The library will offer programs and services seven days a week beginning Sunday, February 11! As of February 11, the library’s hours will be Sunday, 1-4pm; Monday, 9am-5pm; Tuesday & Wednesday, 9am-8pm; Thursday & Friday, 9am-5pm; and Saturday, 10am-3pm. These expanded hours are made possible with the generous support of friends and neighbors in Hudson who voted yes for the library’s community-based funding initiative at the voting booth this past November. For the City of Hudson and the surrounding area to have a library open every day of the week is something of which the citizens in this area can all be proud.

The library will offer special programming to celebrate both Library Lovers Month and the new seven day schedule on Sunday, February 11. In addition, the library will waive up to $5 in overdue fines to any patron, upon request, who visits during the open hours on this special day.

The library’s special celebratory schedule is as follows:

  1. The Friends of the Hudson Area Library, who have been a great support to the library with volunteer help, financial support and programming, will offer free, delectable home baked refreshments.
  2. Pamela Badila will present Folktales & Stories for Children & Families at 1pm, featuring folktales from around the world. This special story hour, which will be held every Sunday at 1pm, will give families the opportunity to explore stories, told through generations, that form the traditions and ethics of particular cultures.
  3. In the library’s History Room, the library has the volunteer services of Tom Buckner, a local photographer. Visitors to the library on February 11 are invited to find themselves or a loved one in the library’s Hudson High School Yearbook collection and have their picture taken alongside the graduation photo. Thanks to Library Clerk Anne Terwilliger and History Room volunteer, Dan Miller, the library now has over 100 years of Hudson High School Yearbooks in their History Room collection (1914 – 2017). This is a free service. The library will send participants the digital file for their use. To make an appointment for a photo session email programs@hudsonarealibrary.org with your name, the yearbook date and name of person in the photo and the library will schedule an appointment.
  4. NorthWinds, a trio of bassoonists, will perform and also discuss the bassoon as instrument at 4pm in the main library. This bassoon ensemble, comprised of John Douglas Ferrigno, Cornelia McGiver, and Nora Post, brings out the jaunty, the moody, the serene, and the serious natures of the instrument in an accessible manner for the audience.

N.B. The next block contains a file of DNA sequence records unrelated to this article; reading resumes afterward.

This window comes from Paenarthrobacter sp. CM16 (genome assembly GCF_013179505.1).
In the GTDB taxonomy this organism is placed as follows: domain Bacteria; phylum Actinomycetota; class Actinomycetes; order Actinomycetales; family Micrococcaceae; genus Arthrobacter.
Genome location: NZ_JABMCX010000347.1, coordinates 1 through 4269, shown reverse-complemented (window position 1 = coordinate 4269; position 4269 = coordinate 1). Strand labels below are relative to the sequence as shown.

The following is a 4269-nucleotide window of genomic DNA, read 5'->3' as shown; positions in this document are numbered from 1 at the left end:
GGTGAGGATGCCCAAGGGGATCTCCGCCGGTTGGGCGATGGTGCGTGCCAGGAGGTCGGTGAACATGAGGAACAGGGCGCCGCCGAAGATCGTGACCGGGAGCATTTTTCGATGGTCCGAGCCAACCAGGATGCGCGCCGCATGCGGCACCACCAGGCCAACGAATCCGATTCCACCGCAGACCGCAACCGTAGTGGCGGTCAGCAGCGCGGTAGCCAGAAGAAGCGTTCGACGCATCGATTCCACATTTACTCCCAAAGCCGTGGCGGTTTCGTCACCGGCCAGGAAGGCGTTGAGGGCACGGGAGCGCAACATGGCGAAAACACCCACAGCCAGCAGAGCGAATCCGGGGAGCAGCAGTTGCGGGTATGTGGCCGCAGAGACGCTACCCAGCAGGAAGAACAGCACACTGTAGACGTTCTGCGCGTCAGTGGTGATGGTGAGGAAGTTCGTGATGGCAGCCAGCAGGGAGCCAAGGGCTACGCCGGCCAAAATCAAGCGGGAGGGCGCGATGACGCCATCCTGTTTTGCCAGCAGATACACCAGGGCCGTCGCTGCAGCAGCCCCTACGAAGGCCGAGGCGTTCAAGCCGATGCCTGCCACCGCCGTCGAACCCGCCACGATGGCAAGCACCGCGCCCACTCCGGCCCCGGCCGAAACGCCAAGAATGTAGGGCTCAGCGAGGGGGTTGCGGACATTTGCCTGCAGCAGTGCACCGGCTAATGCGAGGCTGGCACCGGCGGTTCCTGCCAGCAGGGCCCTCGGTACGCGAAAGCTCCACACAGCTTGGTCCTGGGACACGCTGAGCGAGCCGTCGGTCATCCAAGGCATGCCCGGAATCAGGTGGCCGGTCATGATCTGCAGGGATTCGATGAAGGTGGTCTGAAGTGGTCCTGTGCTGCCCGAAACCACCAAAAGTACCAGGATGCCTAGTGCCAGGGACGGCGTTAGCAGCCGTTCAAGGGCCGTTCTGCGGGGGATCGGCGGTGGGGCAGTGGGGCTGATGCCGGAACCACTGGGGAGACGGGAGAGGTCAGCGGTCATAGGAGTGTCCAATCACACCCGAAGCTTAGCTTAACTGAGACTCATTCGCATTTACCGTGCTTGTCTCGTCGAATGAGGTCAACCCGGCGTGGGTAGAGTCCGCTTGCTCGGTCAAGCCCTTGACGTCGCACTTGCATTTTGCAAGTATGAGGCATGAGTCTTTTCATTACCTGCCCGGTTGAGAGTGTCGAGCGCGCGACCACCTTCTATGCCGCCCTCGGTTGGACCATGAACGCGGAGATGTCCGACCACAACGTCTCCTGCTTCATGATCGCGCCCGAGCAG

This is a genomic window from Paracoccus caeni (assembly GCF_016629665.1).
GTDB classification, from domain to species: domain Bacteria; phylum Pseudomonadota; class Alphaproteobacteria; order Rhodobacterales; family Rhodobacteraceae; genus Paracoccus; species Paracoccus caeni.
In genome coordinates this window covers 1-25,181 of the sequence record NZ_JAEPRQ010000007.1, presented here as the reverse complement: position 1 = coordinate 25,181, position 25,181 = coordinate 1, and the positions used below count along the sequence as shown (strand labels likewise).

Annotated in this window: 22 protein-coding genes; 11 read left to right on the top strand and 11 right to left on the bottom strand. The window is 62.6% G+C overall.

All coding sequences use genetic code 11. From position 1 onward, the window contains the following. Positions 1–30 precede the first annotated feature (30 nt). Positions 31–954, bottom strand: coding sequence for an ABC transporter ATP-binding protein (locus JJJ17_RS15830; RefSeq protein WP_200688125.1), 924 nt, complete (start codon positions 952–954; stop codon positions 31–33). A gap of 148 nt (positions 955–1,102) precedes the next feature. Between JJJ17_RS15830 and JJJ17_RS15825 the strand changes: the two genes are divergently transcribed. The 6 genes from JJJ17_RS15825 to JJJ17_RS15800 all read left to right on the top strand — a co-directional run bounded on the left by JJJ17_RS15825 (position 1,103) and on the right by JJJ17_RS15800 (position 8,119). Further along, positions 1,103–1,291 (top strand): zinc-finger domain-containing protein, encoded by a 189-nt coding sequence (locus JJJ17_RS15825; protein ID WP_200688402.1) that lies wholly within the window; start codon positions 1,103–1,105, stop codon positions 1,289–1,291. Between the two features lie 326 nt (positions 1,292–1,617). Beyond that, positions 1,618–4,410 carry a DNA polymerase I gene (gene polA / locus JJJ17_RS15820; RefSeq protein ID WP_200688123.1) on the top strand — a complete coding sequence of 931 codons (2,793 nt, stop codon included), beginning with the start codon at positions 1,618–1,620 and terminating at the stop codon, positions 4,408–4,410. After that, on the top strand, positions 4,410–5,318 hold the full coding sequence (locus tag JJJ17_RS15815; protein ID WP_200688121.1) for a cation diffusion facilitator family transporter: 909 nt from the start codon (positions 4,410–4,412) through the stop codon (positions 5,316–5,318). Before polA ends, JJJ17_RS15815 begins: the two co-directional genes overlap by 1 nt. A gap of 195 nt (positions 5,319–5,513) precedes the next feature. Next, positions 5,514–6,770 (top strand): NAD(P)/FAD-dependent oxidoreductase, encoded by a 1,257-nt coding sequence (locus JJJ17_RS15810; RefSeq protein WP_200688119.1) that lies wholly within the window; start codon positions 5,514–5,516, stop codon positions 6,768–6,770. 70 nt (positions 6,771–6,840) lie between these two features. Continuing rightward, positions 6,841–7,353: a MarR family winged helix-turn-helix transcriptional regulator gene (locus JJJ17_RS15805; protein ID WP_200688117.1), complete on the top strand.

These celebratory events are free and open to the public. The library is wheelchair accessible. For more information email programs@hudsonarealibrary.org, call 518.828.1792 x101, or visit the main desk in the library.

Our First Sunday Ends with a Celebratory Bassoon Concert in the Drill Shed!

NorthWinds, a trio of bassoonists, will perform and also discuss the bassoon as instrument on Sunday, February 11, 4pm in the main library (the former drill shed of the Armory building). This bassoon ensemble, comprised of John Douglas Ferrigno, Cornelia McGiver, and Nora Post, brings out the jaunty, the moody, the serene, and the serious natures of the instrument in an accessible manner for the audience. This special concert concludes our first open Sunday, the beginning of our expanded seven-day a week schedule!

NorthWinds was formed in 2017 with the idea that all music is created equal – except in a bassoon ensemble, which is more equal than others. The three bassoonists have found a cheerful and spirited platform for this unsung wind pipe. The ensemble is especially well suited to intimate settings in which the audience and performers have a moment to exchange thoughts as well as to listen to this lesser known instrument. This is exactly what will happen at this free musical event!  

Get Your Photo Taken With Your Former Self or a Relative in a Hudson High Yearbook!

Thanks to Library Clerk Anne Terwilliger and History Room volunteer Dan Miller, we now have over 100 years of Hudson High School Yearbooks in our History Room collection (1914 – 2017)! We discovered our young people are very interested in getting their photos taken with a parent’s yearbook photo (Larry Walker, Jr., pictured here, posing with the photo of Larry Walker, Sr. began this craze).

In celebration of our new seven-day schedule, on Sunday, February 11 from 1-4pm, we have the volunteer services of Tom Buckner, a local photographer, who will take your picture with your graduation photo or the graduation photo of a relative from the near or distant past. This is a free service and we will send you the digital file for your use. To make an appointment for a photo session email programs@hudsonarealibrary.org with your name, the yearbook date and name of person in the photo and we will give you an appointment.